Mental illnesses (despite their romanticisation in various contemporary films or television programmes – I’m looking at you, Thirteen Reasons Why) are far from pretty, and Morgan is exceptionally candid as she details her experiences. I hugely appreciated this; mental illnesses are often invisible because so much of how they impact a person takes place inside, so while being so upfront and honest can at times make for less-than-comfortable reading, it’s incredibly powerful and emotive. This is so important, because it’s extremely difficult to comprehend what having a mental illness is like if you’ve never struggled before.
Although she is writing specifically on anxiety, the nature of mental illnesses and the way they interact with one another means it’s virtually impossible to discuss one in isolation. Morgan navigates this deftly, touching on many different disorders while never losing her primary focus of anxiety. As well as discussing her experience of depression, which she and her partner have coined ‘The Bad Time’, she also touches on obsessive compulsive disorder, panic disorder, post-traumatic stress disorder, trichotillomania (suffering a compulsion to pull out one’s own hair), and more.
In another demonstration of Morgan’s impressive ability to weave multiple strands together across her whole book, she regularly touches on the way that mental health – and all health, really – intersects with politics. In her chapters on women’s hormones, for example, she uses the example of pre-menstrual dysphoric disorder (PMDD) to consider the ways in which women’s concerns about their health are often not taken seriously enough. PMDD, an extremely severe type of PMS with life-threatening consequences, was defined in the Diagnostic and Statistical Manual for Mental Disorders as ‘depressive disorder not otherwise specified’ until 2013.
Anxiety for Beginners isn’t a self-help book, but Morgan does work to explore as many different kinds of treatment as possible which may support sufferers in finding the best path for them. From medication to mindfulness, therapy to exercise, she suggests a wide range of options for someone in need of some help to consider, and encourages readers to find a combination which works for them, as well as some guidance in finding the right options for you. She herself is not a doctor or qualified therapist (though she is now training as a psychologist), and the book never reads as though she’s trying to be. Instead, it is friendly and comforting; to me, it felt all the way through like a safe, entirely hands-off peer-support group.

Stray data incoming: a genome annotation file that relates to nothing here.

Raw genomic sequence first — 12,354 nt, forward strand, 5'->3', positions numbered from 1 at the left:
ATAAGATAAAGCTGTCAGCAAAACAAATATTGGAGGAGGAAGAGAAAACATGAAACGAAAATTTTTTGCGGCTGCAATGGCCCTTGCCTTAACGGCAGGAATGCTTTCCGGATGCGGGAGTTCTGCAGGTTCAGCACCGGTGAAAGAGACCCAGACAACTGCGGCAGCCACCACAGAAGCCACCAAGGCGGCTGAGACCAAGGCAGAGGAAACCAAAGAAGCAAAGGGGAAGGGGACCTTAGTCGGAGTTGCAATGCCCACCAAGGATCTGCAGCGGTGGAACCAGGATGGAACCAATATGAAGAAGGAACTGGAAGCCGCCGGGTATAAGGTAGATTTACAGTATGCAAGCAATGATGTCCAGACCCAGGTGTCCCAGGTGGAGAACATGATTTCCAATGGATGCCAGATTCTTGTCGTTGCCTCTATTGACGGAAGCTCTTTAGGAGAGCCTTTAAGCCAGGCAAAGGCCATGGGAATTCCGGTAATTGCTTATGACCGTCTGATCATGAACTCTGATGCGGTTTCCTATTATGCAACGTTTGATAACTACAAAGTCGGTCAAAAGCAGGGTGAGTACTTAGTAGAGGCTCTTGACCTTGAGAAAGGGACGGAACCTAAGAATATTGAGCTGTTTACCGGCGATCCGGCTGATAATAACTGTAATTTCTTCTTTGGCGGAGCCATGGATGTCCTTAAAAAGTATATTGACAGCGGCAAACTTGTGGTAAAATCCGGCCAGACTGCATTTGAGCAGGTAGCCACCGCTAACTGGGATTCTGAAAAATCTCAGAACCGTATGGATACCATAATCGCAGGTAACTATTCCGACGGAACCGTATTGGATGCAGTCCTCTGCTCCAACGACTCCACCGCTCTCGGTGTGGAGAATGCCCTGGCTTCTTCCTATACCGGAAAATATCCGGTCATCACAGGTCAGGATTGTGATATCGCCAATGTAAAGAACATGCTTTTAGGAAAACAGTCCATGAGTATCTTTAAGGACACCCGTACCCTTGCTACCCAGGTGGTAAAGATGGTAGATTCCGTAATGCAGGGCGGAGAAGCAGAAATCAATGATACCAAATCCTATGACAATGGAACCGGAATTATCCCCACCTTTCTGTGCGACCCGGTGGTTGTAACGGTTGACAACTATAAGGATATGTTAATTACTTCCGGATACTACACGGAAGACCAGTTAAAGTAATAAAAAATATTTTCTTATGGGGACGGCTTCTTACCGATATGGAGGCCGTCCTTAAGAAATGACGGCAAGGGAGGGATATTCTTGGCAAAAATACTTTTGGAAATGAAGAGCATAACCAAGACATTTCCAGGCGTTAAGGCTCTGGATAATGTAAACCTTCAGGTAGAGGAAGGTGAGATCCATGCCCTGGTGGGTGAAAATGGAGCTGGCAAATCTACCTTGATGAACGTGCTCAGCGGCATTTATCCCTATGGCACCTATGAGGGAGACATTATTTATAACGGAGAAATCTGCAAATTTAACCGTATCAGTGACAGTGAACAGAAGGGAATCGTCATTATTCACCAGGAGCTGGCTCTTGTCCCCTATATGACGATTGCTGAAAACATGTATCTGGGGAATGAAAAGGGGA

Her chapters on stigma and the media consider how we are conditioned to view mental illnesses as different to physical ones, which has the effect of ‘othering’ those with mental disorders, treating them as outsiders – despite one in four of us experiencing a mental illness every year. As well as her section on women, she discusses the impact of this stigma on men in particular, alongside the high cost of private therapy in an era of NHS cuts. Public health is inherently political, Morgan is admirable in her refusal to shy away from this throughout her book. (I also appreciated how many women she interviewed throughout the book – whether this was intentional or not, it was great to see so much representation of women in STEM!)
I’d recommend this book to anyone whose lives are touched in some way by anxiety and/or depression. For sufferers, it is supportive and reassuring, helping you to understand why you might feel how you do and ways to help yourself feel it a little less. For those who are friends, family, or partners of someone with anxiety, it may help you better understand what your loved one is going through and how to help while they find it impossible to explain in their own words. I encourage you to (at a safe time) ask them questions, try to understand, and not to judge. I think that this book can help you do that, just as much as it may help a sufferer to better understand and articulate themselves.
You can buy Anxiety for Beginners here.